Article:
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The best winter crag in the Blueys, with tonnes of routes which bask in the sunshine from about 9am onwards and are well protected from wind and rain.

© (mjw)


Enjoyable, healthy and strenuous day out. A winter wonderland. The most comprehensive sport crag in the region. Steep well-protected, and hard routes, in a wilderness area. Unfortunately the developers mostly used 8mm ringbolts with minimal recessing and the state of the bolts now leaves something to be desired. Check the bolts carefully and make your own decision about whether to do the route. Better yet, pitch in and do some rebolting, it's going to need a group effort.

© (mjw)

Access issues

This crag is in a National Park. DOGS ARE NOT ALLOWED, simple as that. Dog owners are asked NOT to stuff things up for the rest of us; so just don't bring your dog. Camping also is not allowed.

© (mjw)


For Main Wall and Bull Crag the best approach is to follow the firetrail all the way to the end and descend underneath the powerlines. For all other areas it's quicker to turn left off the firetrail after about 25 minutes, at a cairn. This path is also used by Canyoners to exit Bowens Creek South Branch so it is now quite a distinct track.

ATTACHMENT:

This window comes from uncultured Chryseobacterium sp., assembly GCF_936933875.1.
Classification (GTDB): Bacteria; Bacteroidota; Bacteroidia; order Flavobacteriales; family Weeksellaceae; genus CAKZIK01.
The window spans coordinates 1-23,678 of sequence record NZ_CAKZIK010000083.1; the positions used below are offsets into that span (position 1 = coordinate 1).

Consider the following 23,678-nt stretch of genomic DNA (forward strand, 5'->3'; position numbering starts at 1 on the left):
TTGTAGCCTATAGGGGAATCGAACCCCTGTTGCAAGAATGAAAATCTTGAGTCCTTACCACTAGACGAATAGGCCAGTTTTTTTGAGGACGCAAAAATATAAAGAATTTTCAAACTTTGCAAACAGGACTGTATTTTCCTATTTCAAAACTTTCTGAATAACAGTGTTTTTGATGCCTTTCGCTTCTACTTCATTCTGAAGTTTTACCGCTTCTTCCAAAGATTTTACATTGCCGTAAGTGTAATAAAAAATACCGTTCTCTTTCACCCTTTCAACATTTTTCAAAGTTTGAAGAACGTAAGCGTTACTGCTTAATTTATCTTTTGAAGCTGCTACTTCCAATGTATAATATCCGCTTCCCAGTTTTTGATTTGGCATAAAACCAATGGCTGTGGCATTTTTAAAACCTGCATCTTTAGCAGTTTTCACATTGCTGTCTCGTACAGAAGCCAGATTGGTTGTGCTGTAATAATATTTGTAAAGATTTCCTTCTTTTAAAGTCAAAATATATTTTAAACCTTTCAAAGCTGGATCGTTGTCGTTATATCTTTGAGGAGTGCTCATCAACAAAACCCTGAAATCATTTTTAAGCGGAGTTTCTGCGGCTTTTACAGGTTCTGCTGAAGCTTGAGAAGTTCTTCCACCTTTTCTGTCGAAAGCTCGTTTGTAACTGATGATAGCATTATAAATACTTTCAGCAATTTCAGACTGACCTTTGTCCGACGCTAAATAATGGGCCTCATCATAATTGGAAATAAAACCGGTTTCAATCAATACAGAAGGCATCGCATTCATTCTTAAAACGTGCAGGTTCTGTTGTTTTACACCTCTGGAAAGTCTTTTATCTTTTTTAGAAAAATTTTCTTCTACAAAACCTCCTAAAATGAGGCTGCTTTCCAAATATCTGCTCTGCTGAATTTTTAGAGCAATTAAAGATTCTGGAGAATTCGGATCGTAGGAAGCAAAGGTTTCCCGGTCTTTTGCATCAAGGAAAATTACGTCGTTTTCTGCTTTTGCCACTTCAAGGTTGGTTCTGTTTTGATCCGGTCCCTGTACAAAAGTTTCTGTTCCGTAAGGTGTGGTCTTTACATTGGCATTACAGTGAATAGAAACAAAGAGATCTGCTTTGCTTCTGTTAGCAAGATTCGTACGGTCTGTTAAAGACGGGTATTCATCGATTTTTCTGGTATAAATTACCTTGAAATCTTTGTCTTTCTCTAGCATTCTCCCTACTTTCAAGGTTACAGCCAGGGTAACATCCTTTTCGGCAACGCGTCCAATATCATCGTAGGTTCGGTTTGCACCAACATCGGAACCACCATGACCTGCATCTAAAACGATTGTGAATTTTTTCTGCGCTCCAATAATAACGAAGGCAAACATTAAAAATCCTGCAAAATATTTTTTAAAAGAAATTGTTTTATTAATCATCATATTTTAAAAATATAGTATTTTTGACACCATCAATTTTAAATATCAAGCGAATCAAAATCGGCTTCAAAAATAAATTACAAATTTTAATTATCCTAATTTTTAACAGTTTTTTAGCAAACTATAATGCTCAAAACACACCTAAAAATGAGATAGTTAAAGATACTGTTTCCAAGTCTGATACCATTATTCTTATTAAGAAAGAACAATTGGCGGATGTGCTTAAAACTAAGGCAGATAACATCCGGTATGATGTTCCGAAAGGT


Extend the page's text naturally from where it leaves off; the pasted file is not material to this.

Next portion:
© (mjw)

Ethic inherited from Blue Mountains

Although sport climbing is well entrenched as the most popular form of Blueys climbing, mixed-climbing on gear and bolts has generally been the rule over the long term. Please try to use available natural gear where possible, and do not bolt cracks or potential trad climbs.

Because of the softness of Blue Mountains sandstone, bolting should only be done by those with a solid knowledge of glue-in equipping. A recent fatality serves as a reminder that this is not an area to experiment with bolting.

If you do need to top rope, please do it through your own gear as the wear on the anchors is both difficult and expensive to maintain.

It would be appreciated if brushing of holds becomes part of your climbing routine - do it with a soft bristled brush and never a steel brush!

The removal of vegetation - both from the cliff bases and the climbs - is not seen as beneficial to aesthetics of the environment nor to our access to it. However, the fast growing scrub can conceal walking tracks in mere months, so bringing a pair of secaturs and pruning as you walk is a good way of helping out with the constant task of track maintenance. Some appropriately discreet pruning is a far better alternative then track braiding (which causes far more damage). It's also a good warmup for your forearms! However, do so only on Council land and not in the National Park.


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